Orphans and Illegitimate Children
by Bob Brooke
While compiling a genealogy usually concerns members of a family with complete ties,
occasionally a genealogist will uncover an individual who doesn't seem to fit the
pattern. This might be because he or she was born illegitimate or was orphaned at
birth or a young age.
While illegitimacy was frowned upon until the mid-20th century, attitudes have come
full circle since the turn-of-the-century when single mothers were hidden away until
they had their babies. The baby, in turn, was often brought up by the maternal
grandparents as one of their own or its existence explained away as a orphaned
But times have changed. Dealing with illegitimate children may well become a moot
point when genealogists compile their 20th-century family histories. Today, fathers
usually acknowledge their offspring, either voluntarily or by order of the court.
And records identify the father. In some instances a child even bears the father's
name. In fact, in the New England colonies, an illegitimate birth was frequently
recorded under the mother's name, with the child being given its father's surname.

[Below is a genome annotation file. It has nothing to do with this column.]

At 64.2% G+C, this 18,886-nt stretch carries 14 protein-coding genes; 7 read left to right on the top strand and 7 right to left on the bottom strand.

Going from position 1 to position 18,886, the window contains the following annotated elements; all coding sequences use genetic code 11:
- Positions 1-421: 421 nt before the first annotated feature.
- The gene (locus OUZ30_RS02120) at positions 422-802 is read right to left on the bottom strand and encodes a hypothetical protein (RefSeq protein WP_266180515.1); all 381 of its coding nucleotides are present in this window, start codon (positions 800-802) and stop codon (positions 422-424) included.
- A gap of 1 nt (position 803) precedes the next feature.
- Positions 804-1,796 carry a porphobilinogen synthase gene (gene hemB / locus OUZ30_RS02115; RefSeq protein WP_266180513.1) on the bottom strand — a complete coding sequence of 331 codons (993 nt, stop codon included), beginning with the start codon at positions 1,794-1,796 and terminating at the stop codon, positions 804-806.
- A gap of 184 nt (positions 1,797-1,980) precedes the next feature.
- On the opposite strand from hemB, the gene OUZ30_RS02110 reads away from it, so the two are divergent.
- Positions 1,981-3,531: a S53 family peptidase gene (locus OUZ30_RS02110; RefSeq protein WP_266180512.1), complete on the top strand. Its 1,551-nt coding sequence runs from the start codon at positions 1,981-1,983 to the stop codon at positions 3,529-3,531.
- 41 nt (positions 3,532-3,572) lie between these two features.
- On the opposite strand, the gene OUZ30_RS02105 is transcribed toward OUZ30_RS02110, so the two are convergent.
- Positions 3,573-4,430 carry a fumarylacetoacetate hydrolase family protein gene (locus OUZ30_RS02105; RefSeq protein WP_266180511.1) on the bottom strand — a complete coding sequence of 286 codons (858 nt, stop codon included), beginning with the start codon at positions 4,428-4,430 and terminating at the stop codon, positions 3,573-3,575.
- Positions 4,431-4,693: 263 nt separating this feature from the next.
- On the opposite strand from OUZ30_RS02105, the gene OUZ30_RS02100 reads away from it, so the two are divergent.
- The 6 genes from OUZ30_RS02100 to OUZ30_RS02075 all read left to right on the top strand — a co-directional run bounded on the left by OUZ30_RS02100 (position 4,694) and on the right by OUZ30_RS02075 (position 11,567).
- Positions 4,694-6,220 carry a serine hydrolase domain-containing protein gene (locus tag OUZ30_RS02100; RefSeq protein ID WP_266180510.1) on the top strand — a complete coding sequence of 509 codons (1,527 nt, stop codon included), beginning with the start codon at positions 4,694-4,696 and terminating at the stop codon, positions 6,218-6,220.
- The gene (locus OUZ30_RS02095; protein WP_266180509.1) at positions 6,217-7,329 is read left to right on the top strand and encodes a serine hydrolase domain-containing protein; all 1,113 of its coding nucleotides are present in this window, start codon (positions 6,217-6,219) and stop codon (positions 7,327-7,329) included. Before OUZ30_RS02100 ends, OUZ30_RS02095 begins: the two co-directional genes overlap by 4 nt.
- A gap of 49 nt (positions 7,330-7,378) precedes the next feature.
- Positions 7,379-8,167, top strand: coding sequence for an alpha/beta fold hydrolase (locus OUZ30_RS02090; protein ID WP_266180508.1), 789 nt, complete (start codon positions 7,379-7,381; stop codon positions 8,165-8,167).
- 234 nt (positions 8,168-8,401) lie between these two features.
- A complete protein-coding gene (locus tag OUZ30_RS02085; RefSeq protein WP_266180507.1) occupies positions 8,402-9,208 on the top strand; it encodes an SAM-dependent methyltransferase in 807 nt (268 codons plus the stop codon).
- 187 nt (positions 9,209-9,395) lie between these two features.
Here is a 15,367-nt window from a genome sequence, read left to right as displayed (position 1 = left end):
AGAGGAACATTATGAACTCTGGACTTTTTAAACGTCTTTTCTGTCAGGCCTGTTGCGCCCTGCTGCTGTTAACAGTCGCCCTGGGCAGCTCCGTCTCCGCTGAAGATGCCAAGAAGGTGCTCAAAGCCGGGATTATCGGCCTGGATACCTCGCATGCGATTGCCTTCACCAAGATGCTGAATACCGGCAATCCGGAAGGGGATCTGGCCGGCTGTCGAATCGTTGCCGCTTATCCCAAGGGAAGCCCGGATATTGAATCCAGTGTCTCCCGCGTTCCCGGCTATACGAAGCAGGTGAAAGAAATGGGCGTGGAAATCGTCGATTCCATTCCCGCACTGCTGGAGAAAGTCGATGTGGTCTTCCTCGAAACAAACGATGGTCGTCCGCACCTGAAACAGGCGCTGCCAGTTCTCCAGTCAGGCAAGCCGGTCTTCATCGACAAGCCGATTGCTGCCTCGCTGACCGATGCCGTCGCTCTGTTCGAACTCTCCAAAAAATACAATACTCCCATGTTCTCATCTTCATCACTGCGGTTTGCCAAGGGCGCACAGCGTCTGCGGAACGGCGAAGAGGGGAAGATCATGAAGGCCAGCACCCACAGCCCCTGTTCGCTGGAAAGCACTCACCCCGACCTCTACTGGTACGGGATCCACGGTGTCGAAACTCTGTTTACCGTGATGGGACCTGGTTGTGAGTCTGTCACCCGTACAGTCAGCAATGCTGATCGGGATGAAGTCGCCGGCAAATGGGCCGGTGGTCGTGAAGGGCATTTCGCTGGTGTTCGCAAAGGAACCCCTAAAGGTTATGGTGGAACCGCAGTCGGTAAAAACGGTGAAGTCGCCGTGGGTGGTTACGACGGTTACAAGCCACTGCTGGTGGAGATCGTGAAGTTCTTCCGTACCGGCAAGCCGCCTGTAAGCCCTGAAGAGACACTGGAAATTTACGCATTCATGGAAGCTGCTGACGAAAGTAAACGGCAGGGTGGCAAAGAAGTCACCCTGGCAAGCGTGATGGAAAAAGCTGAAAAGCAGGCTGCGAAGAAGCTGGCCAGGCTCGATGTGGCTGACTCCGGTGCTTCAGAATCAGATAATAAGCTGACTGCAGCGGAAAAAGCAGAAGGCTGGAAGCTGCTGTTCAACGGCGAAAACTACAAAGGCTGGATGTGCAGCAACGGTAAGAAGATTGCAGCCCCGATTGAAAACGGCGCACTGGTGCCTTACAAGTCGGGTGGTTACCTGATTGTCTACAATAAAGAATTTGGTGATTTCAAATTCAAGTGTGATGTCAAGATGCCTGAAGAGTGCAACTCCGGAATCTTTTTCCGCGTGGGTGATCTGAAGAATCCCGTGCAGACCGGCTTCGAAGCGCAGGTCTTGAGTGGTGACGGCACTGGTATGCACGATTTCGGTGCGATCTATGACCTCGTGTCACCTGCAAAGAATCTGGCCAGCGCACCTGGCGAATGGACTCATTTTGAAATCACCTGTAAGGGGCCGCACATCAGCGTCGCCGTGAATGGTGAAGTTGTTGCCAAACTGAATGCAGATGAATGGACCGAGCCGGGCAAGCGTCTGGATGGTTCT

Occasionally, records show the birth under both names, paternal and maternal.
Certainly in the compilation of a genealogy, illegitimate or adopted children bearing
the surname of the family should be given full treatment if they live to adulthood
and have their own children and carry the family name forward as heads of their own
families. Although adopted children usually don't have the family "blood," they too
bear the name and hand it down to their descendants. When the actual parentage of an
adopted child is known, it should be recorded in the genealogy. The fact of
illegitimacy or adoption can be given in a footnote in the genealogy, with as much
detail as the compiler decides to use.
Once an adoptee begins his or her own family, it should be treated as another family
group in the genealogy. During the last 10 years, happy and sad accounts of adopted
children seeking reunion with their natural parents or birth mothers searching for a
long-relinquished child have appeared in countless newspaper and magazines. The talk
show phenomenon, begun nearly 20 years ago, has amplified these stories and brought
them to the attention of the nation. These are usually stories of anxiousness and
frustration, of restrictions established by law in the various states, and of
bureaucratic procedures rigidly fixed by social agencies. But mostly, they're stories
of the adoptee's innate desire to know "Who am I?" and the natural parent's right to
In genealogy, the idea of someone bringing up an adopted child as their own conflicts
with the identity of the biological parents. One solution may be to list both the
biological and adopted parents. However, then the lineage of the child becomes split.
This can become an unnatural growth on the family tree. Only the genealogist can
decide which direction to take.
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